sorting  segregation  neighbourhoods  polarization  geographic_mobility  brain_drain  super_ZIPs  cultural_detachment  Rust_Belt  midwest  Red_states  whites  political_partisanship  political_polarization  working_class  J.D._Vance  highly_skilled  industrial_Midwest  Appalachia  cities  engaged_citizenry  talent  Charles_Murray  civics  social_mobility  self-perpetuation  values  opportunity_gaps  college-educated  geographic_sorting  regional  compartmentalization 
march 2017 by jerryking
Barack Obama and Me - The New York Times
By J. D. VANCEJAN. 2, 2017

The data shows that working-class families like mine face much higher rates of marital strife and domestic instability. Demons like Mr. Clinton’s had haunted my home and family for generations, and at an age when I first began to develop strong feelings about my future, I knew that I wanted to outrun them. I cared little for Mr. Clinton’s elite education, his economic success or even his ascendancy to the most powerful office in the world. I cared that he had managed to build the domestic tranquillity that he lacked as a child. But here, in one sex scandal, he had blown it all up. If a man of his abilities had done this, then what hope was there for me?..it is one of the great failures of recent political history that the Republican Party was too often unable to disconnect legitimate political disagreements from the fact that the president himself is an admirable man. Part of this opposition comes from this uniquely polarized moment in our politics, part of it comes from Mr. Obama’s leadership style — more disconnected and cerebral than personal and emotive — and part of it (though a smaller amount than many on the left suppose) comes from the color of his skin.
J.D._Vance  Obama  role_models  Bill_Clinton  marital_strife  working_class  human_frailties 
january 2017 by jerryking
J.D. Vance and the Anger of the White Working Class - WSJ
By ALEXANDRA WOLFE
July 29, 2016

J.D. Vance credits his grandparents, religion and his time in the Marine Corps from 2003 to 2007 for helping him to get his life together. Whereas many of the people around him growing up seemed to have a feeling of “learned helplessness” and didn’t think their decisions mattered, he says, he learned the opposite in the Marines: “My decisions did matter and I did have some control over my own life.”.....“In the family life that I grew up in, the way you handled conflict resolution with your spouse or your partner was by screaming and yelling, and if things got really bad, maybe throwing stuff or hitting and punching them,” he says. He only later realized that rather than fighting to win, he should try to solve problems in a relationship. .....“Concretely, I want pastors and church leaders to think about how to build community churches, to keep people engaged, and to worry less about politics and more about how the people in their communities are doing,” he says. “I want parents to fight and scream less, and to recognize how destructive chaos is to their children’s future.”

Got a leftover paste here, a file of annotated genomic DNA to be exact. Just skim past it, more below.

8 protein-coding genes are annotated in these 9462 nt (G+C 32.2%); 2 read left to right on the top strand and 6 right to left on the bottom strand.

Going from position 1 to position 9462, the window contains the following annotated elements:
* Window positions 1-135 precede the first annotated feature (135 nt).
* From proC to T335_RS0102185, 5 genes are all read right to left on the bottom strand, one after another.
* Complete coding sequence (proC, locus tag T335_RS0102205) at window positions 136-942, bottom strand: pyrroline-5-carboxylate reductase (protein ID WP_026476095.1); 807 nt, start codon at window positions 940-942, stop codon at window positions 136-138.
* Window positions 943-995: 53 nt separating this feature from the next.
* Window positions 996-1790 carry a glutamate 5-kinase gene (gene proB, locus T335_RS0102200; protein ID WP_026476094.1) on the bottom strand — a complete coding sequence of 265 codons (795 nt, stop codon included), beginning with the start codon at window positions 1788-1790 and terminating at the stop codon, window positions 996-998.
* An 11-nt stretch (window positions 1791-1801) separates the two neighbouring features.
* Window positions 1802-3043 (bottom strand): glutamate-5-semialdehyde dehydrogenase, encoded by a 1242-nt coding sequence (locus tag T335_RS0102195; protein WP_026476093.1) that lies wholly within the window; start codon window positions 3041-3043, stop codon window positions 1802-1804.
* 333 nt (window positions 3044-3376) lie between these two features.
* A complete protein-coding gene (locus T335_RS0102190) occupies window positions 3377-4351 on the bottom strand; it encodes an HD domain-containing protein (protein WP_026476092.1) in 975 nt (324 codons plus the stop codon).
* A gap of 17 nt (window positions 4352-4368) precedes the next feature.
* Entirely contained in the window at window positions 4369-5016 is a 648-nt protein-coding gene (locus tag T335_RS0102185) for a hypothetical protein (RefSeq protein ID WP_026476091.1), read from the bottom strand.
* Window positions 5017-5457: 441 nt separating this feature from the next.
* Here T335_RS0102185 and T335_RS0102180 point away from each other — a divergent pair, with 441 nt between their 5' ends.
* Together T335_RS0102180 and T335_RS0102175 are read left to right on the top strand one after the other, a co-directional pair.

He thinks that school leaders could help by being more cognizant of what’s going on in students’ home lives. But most of all he wants people to hold themselves responsible for their own conduct and choices. “Those of us who weren’t given every advantage can make better choices, and those choices do have the power to affect our lives,” he says.
books  Yale  working_class  Appalachia  Rust_Belt  poverty  hopelessness  social_mobility  resentments  grievances  values  habits  USMC  helplessness  conflict_resolution  whites  deindustrialization  industrial_Midwest  family_breakdown  underclass  J.D._Vance  faith_leaders  individual_agency  individual_autonomy 
july 2016 by jerryking
Trump nation: An insider’s tour - The Globe and Mail
MARGARET WENTE
The Globe and Mail
Published Tuesday, Jul. 19, 2016

What explains the appeal of Donald Trump? Many pundits have tried to answer this question and fallen short. But J.D. Vance nails it. His stunning new book, Hillbilly Elegy: A Memoir of A Family and Culture in Crisis, doesn’t even mention Mr. Trump.....It’s misleading to describe the problems of the white working class as an economic crisis. Above all, it is a cultural, spiritual and psychological crisis. The real challenge is not so much the loss of jobs as the loss of values, order and meaning. The yawning chasm between the working and the middle class isn’t about money. It’s about habits and attitudes and a sense of powerlessness.....Mr. Trump is “cultural heroin” – the newest opioid of the masses. He, too, offers an easy escape from problems that seem overwhelming and hopeless.

The issues described in Hillbilly Elegy – low social mobility, the yawning gap between the haves and the have-nots, the waning prospects and social decay experienced by people at the bottom of the ladder – are among the greatest challenges of our times. They can’t be fixed with technocratic or government solutions.
books  Margaret_Wente  working_class  J.D._Vance  Appalachia  Rust_Belt  poverty  Donald_Trump  resentments  grievances  values  habits  social_mobility  hopelessness  helplessness  industrial_Midwest  whites  family_breakdown  underclass 
july 2016 by jerryking